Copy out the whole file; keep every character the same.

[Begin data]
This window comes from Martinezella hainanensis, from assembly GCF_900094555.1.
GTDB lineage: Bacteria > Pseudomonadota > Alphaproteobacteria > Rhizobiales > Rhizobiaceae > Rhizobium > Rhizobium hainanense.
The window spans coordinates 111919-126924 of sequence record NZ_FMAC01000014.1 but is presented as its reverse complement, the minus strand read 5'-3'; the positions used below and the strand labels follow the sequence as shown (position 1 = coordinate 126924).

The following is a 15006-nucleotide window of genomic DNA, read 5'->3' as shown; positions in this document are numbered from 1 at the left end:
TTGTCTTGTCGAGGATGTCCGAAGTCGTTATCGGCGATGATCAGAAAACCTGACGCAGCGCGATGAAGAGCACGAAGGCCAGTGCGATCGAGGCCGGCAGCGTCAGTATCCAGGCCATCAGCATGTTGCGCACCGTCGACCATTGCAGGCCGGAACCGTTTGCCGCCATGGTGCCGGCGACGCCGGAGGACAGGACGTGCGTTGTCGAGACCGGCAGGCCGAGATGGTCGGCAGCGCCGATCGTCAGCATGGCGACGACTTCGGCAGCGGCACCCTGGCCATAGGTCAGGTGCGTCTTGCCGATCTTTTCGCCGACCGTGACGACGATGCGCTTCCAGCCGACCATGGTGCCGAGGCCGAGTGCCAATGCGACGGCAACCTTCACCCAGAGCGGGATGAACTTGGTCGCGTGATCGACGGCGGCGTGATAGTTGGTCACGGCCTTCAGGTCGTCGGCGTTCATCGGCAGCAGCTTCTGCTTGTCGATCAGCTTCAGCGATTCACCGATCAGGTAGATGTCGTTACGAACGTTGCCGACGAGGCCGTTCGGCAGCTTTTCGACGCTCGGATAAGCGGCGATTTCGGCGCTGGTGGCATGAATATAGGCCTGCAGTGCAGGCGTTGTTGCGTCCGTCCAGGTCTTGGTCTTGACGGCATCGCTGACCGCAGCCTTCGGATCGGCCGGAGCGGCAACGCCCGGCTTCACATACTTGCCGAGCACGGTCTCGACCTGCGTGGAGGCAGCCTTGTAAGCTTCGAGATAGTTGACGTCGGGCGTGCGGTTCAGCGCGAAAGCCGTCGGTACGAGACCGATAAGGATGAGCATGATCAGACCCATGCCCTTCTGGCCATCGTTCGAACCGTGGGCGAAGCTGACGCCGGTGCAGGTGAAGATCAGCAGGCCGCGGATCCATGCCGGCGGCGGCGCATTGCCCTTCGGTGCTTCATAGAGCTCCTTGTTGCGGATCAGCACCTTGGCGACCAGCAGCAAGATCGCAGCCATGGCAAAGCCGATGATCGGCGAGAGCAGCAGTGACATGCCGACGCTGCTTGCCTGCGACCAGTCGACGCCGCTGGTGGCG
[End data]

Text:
This window comes from Martinezella hainanensis, from assembly GCF_900094555.1.
GTDB lineage: Bacteria > Pseudomonadota > Alphaproteobacteria > Rhizobiales > Rhizobiaceae > Rhizobium > Rhizobium hainanense.
The window spans coordinates 111919-126924 of sequence record NZ_FMAC01000014.1 but is presented as its reverse complement, the minus strand read 5'-3'; the positions used below and the strand labels follow the sequence as shown (position 1 = coordinate 126924).

The following is a 15006-nucleotide window of genomic DNA, read 5'->3' as shown; positions in this document are numbered from 1 at the left end:
TTGTCTTGTCGAGGATGTCCGAAGTCGTTATCGGCGATGATCAGAAAACCTGACGCAGCGCGATGAAGAGCACGAAGGCCAGTGCGATCGAGGCCGGCAGCGTCAGTATCCAGGCCATCAGCATGTTGCGCACCGTCGACCATTGCAGGCCGGAACCGTTTGCCGCCATGGTGCCGGCGACGCCGGAGGACAGGACGTGCGTTGTCGAGACCGGCAGGCCGAGATGGTCGGCAGCGCCGATCGTCAGCATGGCGACGACTTCGGCAGCGGCACCCTGGCCATAGGTCAGGTGCGTCTTGCCGATCTTTTCGCCGACCGTGACGACGATGCGCTTCCAGCCGACCATGGTGCCGAGGCCGAGTGCCAATGCGACGGCAACCTTCACCCAGAGCGGGATGAACTTGGTCGCGTGATCGACGGCGGCGTGATAGTTGGTCACGGCCTTCAGGTCGTCGGCGTTCATCGGCAGCAGCTTCTGCTTGTCGATCAGCTTCAGCGATTCACCGATCAGGTAGATGTCGTTACGAACGTTGCCGACGAGGCCGTTCGGCAGCTTTTCGACGCTCGGATAAGCGGCGATTTCGGCGCTGGTGGCATGAATATAGGCCTGCAGTGCAGGCGTTGTTGCGTCCGTCCAGGTCTTGGTCTTGACGGCATCGCTGACCGCAGCCTTCGGATCGGCCGGAGCGGCAACGCCCGGCTTCACATACTTGCCGAGCACGGTCTCGACCTGCGTGGAGGCAGCCTTGTAAGCTTCGAGATAGTTGACGTCGGGCGTGCGGTTCAGCGCGAAAGCCGTCGGTACGAGACCGATAAGGATGAGCATGATCAGACCCATGCCCTTCTGGCCATCGTTCGAACCGTGGGCGAAGCTGACGCCGGTGCAGGTGAAGATCAGCAGGCCGCGGATCCATGCCGGCGGCGGCGCATTGCCCTTCGGTGCTTCATAGAGCTCCTTGTTGCGGATCAGCACCTTGGCGACCAGCAGCAAGATCGCAGCCATGGCAAAGCCGATGATCGGCGAGAGCAGCAGTGACATGCCGACGCTGCTTGCCTGCGACCAGTCGACGCCGCTGGTGGCG